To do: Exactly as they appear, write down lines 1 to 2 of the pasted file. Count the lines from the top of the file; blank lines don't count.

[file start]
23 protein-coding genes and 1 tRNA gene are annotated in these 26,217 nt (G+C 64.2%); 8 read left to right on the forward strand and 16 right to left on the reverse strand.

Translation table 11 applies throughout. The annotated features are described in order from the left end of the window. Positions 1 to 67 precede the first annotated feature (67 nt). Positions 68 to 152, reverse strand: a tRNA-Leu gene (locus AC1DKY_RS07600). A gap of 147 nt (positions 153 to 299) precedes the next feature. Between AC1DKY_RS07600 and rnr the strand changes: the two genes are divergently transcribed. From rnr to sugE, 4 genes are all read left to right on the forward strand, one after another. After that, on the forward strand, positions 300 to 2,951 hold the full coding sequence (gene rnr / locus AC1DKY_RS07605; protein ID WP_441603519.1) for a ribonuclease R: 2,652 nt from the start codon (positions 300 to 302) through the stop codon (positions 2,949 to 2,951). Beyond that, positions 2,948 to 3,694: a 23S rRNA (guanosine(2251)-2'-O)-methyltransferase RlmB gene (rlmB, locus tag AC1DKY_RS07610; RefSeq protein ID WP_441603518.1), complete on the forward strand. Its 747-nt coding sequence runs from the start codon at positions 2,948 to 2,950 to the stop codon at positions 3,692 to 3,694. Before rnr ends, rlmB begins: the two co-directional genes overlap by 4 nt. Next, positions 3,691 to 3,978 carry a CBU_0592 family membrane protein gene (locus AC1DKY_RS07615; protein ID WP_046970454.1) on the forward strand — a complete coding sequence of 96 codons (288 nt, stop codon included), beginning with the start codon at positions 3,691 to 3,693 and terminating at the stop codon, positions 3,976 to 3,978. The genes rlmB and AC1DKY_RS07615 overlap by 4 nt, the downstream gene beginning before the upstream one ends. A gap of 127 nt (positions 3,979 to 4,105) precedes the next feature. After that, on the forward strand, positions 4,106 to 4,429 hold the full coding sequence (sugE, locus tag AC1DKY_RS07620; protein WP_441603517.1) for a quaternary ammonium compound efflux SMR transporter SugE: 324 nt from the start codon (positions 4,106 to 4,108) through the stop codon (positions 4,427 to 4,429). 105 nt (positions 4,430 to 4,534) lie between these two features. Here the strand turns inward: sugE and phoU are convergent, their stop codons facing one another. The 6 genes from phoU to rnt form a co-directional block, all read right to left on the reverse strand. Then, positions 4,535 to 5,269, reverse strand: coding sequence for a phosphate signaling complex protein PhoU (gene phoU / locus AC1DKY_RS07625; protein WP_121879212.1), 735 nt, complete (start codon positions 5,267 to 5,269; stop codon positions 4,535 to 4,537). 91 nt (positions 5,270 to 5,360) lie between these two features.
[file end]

23 protein-coding genes and 1 tRNA gene are annotated in these 26,217 nt (G+C 64.2%); 8 read left to right on the forward strand and 16 right to left on the reverse strand.

Translation table 11 applies throughout. The annotated features are described in order from the left end of the window. Positions 1 to 67 precede the first annotated feature (67 nt). Positions 68 to 152, reverse strand: a tRNA-Leu gene (locus AC1DKY_RS07600). A gap of 147 nt (positions 153 to 299) precedes the next feature. Between AC1DKY_RS07600 and rnr the strand changes: the two genes are divergently transcribed. From rnr to sugE, 4 genes are all read left to right on the forward strand, one after another. After that, on the forward strand, positions 300 to 2,951 hold the full coding sequence (gene rnr / locus AC1DKY_RS07605; protein ID WP_441603519.1) for a ribonuclease R: 2,652 nt from the start codon (positions 300 to 302) through the stop codon (positions 2,949 to 2,951). Beyond that, positions 2,948 to 3,694: a 23S rRNA (guanosine(2251)-2'-O)-methyltransferase RlmB gene (rlmB, locus tag AC1DKY_RS07610; RefSeq protein ID WP_441603518.1), complete on the forward strand. Its 747-nt coding sequence runs from the start codon at positions 2,948 to 2,950 to the stop codon at positions 3,692 to 3,694. Before rnr ends, rlmB begins: the two co-directional genes overlap by 4 nt. Next, positions 3,691 to 3,978 carry a CBU_0592 family membrane protein gene (locus AC1DKY_RS07615; protein ID WP_046970454.1) on the forward strand — a complete coding sequence of 96 codons (288 nt, stop codon included), beginning with the start codon at positions 3,691 to 3,693 and terminating at the stop codon, positions 3,976 to 3,978. The genes rlmB and AC1DKY_RS07615 overlap by 4 nt, the downstream gene beginning before the upstream one ends. A gap of 127 nt (positions 3,979 to 4,105) precedes the next feature. After that, on the forward strand, positions 4,106 to 4,429 hold the full coding sequence (sugE, locus tag AC1DKY_RS07620; protein WP_441603517.1) for a quaternary ammonium compound efflux SMR transporter SugE: 324 nt from the start codon (positions 4,106 to 4,108) through the stop codon (positions 4,427 to 4,429). 105 nt (positions 4,430 to 4,534) lie between these two features. Here the strand turns inward: sugE and phoU are convergent, their stop codons facing one another. The 6 genes from phoU to rnt form a co-directional block, all read right to left on the reverse strand. Then, positions 4,535 to 5,269, reverse strand: coding sequence for a phosphate signaling complex protein PhoU (gene phoU / locus AC1DKY_RS07625; protein WP_121879212.1), 735 nt, complete (start codon positions 5,267 to 5,269; stop codon positions 4,535 to 4,537). 91 nt (positions 5,270 to 5,360) lie between these two features.